'History of the Wold, Part II'Credit: Hulu
This mindset also really paved the way for a lot of creative freedom. Oftentimes, we were re-writing jokes in the edit bay which did a lot to elevate the comedy. Also, being that History of the World is sketch comedy, there is a large variety of sketches in each episode about moments in history ranging from The Russian Revolution to Jesus, Sigmund Freud, and Kublai Khan. This created a unique challenge to build episodes that felt well-balanced. We spent many months as a team carefully structuring episodes, trying to position historical subjects, diversity, and types of sketches with longer or shorter sketches.
The most exciting thing for me about working on The Upshaws was that I grew up watching multi-camera sitcoms. They were a household staple for us, and since my family was first-generation Mexican-American on my dad’s side, it was very relatable to see other minority blue-collar families and their struggles told through comedy. Comedy is subjective, so having that relatability really helps me craft the story and punctuate the comedy in the edit bay.
Similarly, I grew up watching everything Mel Brooks and his comedic style has definitely informed my career in the genre. So when Wanda asked me if I was interested in working on History of the World, Part II, it was an extremely humbling moment that I knew would be both incredibly rewarding and challenging. Working on these two projects obviously paid off, as they earned me my first three Primetime Emmy nominations.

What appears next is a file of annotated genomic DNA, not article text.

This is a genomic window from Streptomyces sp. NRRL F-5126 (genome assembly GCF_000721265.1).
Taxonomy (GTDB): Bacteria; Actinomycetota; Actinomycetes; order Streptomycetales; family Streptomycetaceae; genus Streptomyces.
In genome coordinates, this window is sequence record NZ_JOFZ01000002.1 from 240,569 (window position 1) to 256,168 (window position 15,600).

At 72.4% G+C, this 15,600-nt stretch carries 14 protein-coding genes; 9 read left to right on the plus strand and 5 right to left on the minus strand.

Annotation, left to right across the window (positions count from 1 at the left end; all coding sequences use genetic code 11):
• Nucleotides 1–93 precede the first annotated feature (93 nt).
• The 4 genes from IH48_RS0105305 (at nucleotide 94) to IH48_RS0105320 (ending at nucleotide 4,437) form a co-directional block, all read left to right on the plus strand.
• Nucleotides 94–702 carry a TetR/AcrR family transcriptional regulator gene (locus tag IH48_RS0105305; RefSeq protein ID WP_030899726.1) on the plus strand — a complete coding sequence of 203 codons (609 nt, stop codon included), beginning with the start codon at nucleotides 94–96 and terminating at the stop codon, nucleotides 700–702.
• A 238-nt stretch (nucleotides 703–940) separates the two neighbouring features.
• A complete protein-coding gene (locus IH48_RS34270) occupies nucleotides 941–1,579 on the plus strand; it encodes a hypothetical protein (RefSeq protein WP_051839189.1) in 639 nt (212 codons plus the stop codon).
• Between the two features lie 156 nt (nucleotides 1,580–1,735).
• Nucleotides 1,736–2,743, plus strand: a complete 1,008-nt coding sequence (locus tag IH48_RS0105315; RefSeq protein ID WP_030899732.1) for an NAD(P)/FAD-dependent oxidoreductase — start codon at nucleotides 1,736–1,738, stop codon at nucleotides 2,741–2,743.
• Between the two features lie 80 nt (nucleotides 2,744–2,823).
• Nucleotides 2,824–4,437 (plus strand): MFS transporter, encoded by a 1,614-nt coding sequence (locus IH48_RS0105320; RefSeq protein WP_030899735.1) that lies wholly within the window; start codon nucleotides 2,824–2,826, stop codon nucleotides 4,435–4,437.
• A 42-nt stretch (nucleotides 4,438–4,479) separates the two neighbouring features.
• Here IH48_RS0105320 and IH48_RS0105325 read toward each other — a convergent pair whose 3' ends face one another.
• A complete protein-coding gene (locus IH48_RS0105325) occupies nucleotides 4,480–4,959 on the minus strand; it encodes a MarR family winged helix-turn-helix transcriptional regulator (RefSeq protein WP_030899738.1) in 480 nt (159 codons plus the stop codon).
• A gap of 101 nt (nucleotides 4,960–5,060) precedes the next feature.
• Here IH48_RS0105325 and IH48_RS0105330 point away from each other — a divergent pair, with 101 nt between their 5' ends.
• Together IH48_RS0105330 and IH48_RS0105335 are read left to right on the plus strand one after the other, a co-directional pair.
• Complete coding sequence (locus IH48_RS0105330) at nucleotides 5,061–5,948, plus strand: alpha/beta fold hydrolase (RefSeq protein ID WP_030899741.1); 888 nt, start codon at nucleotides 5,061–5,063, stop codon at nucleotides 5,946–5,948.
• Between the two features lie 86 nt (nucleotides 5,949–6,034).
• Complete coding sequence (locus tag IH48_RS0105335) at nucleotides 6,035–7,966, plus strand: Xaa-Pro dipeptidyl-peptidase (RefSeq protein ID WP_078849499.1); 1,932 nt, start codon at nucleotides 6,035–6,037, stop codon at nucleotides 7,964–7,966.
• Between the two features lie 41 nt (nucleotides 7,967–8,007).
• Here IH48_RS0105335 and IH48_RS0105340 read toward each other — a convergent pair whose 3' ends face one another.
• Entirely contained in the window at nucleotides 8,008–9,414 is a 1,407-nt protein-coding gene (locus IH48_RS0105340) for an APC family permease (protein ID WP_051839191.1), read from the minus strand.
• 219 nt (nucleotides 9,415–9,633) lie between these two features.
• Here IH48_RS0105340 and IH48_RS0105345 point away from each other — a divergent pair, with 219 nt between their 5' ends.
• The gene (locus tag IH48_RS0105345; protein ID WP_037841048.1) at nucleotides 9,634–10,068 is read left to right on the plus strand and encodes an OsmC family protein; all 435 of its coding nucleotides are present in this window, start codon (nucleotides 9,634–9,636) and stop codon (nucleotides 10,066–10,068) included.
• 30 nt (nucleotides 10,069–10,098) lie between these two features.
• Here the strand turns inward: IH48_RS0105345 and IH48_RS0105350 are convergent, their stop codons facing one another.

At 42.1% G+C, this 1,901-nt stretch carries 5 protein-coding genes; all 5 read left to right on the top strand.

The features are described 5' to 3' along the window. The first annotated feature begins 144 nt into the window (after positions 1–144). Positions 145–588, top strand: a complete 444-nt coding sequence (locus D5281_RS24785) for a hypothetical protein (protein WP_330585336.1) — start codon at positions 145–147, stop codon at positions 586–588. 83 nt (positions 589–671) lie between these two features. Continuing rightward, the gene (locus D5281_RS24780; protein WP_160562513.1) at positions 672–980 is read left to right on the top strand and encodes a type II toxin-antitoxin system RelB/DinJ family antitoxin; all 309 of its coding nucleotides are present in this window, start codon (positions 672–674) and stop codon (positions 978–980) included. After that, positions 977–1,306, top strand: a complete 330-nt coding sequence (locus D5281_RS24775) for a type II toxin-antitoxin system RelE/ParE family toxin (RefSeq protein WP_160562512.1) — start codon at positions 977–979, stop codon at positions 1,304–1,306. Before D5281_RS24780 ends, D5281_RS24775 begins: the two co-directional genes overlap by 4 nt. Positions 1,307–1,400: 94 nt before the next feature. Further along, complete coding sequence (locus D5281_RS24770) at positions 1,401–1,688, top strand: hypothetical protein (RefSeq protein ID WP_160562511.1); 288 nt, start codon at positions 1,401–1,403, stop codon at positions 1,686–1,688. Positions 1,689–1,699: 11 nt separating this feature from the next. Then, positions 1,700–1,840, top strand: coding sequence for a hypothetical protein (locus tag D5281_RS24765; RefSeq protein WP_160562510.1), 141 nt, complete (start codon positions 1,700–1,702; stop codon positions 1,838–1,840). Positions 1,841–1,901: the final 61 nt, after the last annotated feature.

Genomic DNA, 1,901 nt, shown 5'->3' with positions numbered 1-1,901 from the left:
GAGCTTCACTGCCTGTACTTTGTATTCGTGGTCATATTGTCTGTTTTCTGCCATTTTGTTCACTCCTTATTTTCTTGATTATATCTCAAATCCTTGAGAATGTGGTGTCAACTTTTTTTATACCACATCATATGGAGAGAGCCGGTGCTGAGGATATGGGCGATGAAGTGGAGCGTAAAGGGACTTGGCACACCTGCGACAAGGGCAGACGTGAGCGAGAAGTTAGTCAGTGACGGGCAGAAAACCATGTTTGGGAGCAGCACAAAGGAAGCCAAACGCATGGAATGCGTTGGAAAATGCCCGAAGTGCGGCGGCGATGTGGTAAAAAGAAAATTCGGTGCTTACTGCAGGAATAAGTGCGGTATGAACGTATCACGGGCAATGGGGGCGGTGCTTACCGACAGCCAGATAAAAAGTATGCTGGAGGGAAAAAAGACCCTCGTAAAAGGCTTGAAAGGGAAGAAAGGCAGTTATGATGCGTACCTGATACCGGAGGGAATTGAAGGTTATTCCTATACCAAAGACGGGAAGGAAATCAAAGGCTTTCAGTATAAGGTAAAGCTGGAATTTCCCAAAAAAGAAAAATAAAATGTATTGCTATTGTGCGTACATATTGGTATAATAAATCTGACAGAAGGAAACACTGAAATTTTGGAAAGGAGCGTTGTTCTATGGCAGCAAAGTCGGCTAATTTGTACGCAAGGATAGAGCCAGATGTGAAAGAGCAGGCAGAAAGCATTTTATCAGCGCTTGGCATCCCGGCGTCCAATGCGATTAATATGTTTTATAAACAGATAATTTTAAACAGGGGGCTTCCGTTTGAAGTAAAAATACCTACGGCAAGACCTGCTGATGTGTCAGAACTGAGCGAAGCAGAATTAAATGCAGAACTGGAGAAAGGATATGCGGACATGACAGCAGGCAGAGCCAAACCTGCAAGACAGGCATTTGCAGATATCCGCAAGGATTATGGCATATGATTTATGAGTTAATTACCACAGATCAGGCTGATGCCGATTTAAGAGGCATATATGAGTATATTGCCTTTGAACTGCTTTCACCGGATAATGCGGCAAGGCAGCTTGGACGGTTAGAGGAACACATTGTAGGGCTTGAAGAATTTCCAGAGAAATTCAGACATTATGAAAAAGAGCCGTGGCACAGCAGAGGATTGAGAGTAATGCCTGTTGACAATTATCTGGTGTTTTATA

My advice to young aspiring filmmakers would be to start creating anything and everything. With the advances in technology, it’s so easy to take your phone or another device and record/edit a story. Once you learn the craft well, enter your work into as many film festivals as possible and network with like-minded individuals.
Get to know others with the same goals and aspirations. Create together and get noticed. Work hard for low pay at first. If you are truly passionate and put the work in, the jobs and money will follow. Most importantly, don’t have an ego! If your supervisor asks you to bring her coffee, ask her how she likes it. She may well bring you on to the next Star Wars movie.
Angel Gamboa Bryant is a three-time Emmy-nominated television & feature editor with two decades of industry experience. Most recently, she edited the Hulu sketch series History of the World, Part II, starring Mel Brooks, Ike Barinholtz, Wanda Sykes, and Nick Kroll; as well as the Netflix sitcom The Upshaws. In 2023, she was Emmy-nominated for the first time, scoring three Primetime Emmy nominations, including one Emmy nomination for History of the World Part II for Outstanding Picture Editing for Variety Programming, and two Emmy nominations for The Upshaws for Outstanding Picture Editing for Multi-Camera Comedy Series. Angel also has an impressive resume editing stand-up comedy specials for some of today’s most acclaimed comedians, including the Netflix specials: Wanda Sykes: Not Normal; Tiffany Haddish: Black Mitzvah; Ms. Pat: Y’all Wanna Hear Something Crazy, and Stand Out: An LGBTQ+ Celebration, to name just a few.
As a first-generation American, Angel’s multicultural background allows her to bring a unique perspective and skillset to the editing room. Throughout her childhood, Angel spent her summers in Mexico, where she saw people living without the luxuries commonplace throughout America. This experience gave Angel a global mindset and understanding of different cultures and languages. As an expert in editing a subjective genre like comedy, having a diverse perspective has been extremely beneficial to Angel’s work in telling the best story and landing all of the jokes while being culturally mindful.